Sharing and building Solution Focused practice in organisations


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A network for anyone who trains people in solution-focused approaches

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Started by Katalin Hankovszky Dec 14, 2018.

Solution focused training

Started by carlo perfetto Jan 25, 2017.

What trainings do you offer? 25 Replies

Started by Paul Z Jackson. Last reply by Paul Z Jackson Jun 27, 2009.

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Comment by Birgitta Friberg on September 21, 2009 at 18:30
Thanks to Jenny, Michael, Carol and Elta, you are absolutely wonderful! I would like to try all three exercises and I will! This is really amazing! I have not figured out yet all the things I can use this network for, but I have learned some time ago that uncertainty is good for you so for now I will just dwell in my happiness!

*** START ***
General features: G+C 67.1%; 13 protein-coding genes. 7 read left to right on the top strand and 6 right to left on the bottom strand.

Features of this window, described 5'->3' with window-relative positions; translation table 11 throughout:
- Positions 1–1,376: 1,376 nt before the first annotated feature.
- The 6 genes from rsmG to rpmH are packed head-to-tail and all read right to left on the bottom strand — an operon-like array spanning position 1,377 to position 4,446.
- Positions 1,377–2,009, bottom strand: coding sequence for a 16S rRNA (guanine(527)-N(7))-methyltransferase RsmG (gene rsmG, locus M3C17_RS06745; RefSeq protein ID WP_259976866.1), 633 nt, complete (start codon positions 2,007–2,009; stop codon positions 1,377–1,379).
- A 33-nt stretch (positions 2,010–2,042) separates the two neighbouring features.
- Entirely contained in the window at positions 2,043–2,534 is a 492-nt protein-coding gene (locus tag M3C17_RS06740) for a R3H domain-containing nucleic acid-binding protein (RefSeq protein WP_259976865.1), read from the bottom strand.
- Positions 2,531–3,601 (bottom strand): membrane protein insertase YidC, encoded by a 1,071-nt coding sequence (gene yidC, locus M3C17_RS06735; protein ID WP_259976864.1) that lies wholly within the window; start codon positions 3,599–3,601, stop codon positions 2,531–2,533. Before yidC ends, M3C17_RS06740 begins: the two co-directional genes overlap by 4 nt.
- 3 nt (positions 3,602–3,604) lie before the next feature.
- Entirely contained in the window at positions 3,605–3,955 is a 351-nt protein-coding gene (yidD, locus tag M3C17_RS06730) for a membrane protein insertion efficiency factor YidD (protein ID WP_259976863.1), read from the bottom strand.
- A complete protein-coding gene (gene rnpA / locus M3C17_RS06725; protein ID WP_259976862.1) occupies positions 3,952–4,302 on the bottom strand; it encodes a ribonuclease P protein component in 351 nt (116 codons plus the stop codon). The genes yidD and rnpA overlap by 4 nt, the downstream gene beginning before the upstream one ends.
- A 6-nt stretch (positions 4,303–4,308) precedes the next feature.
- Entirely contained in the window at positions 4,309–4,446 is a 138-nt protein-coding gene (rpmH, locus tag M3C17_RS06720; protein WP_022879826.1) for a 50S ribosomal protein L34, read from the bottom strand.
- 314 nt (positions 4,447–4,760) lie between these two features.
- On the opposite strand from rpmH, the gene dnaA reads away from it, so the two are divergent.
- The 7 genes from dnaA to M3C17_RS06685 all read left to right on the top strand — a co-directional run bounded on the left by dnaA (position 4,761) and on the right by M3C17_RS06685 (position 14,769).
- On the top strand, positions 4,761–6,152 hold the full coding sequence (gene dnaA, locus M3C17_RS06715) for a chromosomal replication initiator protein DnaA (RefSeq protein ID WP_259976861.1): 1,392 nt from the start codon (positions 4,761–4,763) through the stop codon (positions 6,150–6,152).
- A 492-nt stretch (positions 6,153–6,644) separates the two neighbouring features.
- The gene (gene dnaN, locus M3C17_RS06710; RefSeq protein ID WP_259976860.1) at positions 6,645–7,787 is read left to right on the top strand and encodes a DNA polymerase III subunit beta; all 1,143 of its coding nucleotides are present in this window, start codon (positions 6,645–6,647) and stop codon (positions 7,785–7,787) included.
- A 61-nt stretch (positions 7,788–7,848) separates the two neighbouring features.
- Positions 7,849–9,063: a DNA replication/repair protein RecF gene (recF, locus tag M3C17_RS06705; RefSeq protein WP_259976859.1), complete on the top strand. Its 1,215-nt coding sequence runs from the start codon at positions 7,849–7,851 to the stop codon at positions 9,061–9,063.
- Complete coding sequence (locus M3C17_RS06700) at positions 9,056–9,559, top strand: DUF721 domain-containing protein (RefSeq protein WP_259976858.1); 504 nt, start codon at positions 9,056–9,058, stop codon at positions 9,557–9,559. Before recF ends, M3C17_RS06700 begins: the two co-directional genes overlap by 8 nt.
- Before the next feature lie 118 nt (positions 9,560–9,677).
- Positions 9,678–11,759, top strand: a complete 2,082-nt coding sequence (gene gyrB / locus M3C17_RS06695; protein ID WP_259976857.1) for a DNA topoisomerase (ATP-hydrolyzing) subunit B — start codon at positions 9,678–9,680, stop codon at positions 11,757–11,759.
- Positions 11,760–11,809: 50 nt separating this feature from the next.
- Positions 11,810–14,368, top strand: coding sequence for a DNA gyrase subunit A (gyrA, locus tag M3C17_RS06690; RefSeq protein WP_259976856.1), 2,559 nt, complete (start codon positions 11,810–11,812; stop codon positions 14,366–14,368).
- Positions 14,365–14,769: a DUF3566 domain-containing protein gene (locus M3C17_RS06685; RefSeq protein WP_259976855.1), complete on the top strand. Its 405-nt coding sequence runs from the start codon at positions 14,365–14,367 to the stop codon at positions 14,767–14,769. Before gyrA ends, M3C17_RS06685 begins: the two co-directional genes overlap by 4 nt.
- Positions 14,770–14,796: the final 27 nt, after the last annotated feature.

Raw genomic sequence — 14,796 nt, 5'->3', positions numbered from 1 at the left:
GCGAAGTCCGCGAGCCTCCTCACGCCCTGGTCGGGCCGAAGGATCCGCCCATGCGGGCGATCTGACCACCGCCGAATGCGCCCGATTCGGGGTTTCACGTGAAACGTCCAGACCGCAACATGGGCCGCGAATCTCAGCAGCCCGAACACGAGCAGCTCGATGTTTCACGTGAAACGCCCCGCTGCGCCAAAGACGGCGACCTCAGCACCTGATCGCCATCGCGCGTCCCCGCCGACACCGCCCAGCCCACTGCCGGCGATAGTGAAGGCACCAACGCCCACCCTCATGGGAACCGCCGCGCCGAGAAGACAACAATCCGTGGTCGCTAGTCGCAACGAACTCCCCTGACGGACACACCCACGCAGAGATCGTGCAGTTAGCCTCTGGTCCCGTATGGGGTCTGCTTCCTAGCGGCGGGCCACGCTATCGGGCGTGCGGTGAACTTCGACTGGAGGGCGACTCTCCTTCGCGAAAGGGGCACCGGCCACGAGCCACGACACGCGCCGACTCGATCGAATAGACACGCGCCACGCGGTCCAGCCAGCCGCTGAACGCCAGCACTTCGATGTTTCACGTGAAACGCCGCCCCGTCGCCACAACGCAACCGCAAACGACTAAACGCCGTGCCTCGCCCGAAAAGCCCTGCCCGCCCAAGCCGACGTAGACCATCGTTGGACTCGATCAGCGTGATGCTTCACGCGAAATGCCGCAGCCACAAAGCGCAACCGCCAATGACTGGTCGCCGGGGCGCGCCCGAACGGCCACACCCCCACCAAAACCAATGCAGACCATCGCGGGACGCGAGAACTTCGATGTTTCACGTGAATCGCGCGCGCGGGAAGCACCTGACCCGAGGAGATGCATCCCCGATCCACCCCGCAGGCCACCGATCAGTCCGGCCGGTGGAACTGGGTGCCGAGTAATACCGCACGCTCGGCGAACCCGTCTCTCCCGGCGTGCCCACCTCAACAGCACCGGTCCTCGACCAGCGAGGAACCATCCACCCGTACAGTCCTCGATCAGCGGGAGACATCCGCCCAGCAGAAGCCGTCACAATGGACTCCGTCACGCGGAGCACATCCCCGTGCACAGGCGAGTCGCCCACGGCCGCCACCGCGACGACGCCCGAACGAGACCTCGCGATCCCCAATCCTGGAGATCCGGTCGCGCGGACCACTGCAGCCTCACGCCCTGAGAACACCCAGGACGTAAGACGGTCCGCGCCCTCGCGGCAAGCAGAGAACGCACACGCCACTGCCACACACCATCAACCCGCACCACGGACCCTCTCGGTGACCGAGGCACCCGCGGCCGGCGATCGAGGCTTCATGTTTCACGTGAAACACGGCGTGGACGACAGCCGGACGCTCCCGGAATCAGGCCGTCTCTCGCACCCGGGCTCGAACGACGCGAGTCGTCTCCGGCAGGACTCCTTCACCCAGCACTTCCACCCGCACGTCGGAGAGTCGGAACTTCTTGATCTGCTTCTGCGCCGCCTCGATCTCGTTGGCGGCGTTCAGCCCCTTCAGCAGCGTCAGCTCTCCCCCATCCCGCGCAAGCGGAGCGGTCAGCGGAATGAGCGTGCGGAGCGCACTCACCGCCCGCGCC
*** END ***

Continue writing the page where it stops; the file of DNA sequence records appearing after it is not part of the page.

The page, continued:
Comment by Jenny Clarke on September 21, 2009 at 18:00
Oops - yes Nancy Kline (not Klein). My attempts to learn German paying off....?
Comment by Michael Hjerth on September 21, 2009 at 16:29
Ah...Posture. This is an interesting choice of words. Not knowing posture. It involves the body. So much of talk, thought, emotion, is embodied. We weigh alternatives. Open posibilities, take steps, get stuck, feel down or up. I'm increasingly try to include the bodily part of thought and language. For example, many questions in sf can be seen as postures, movement, and forces. Questions feellike something.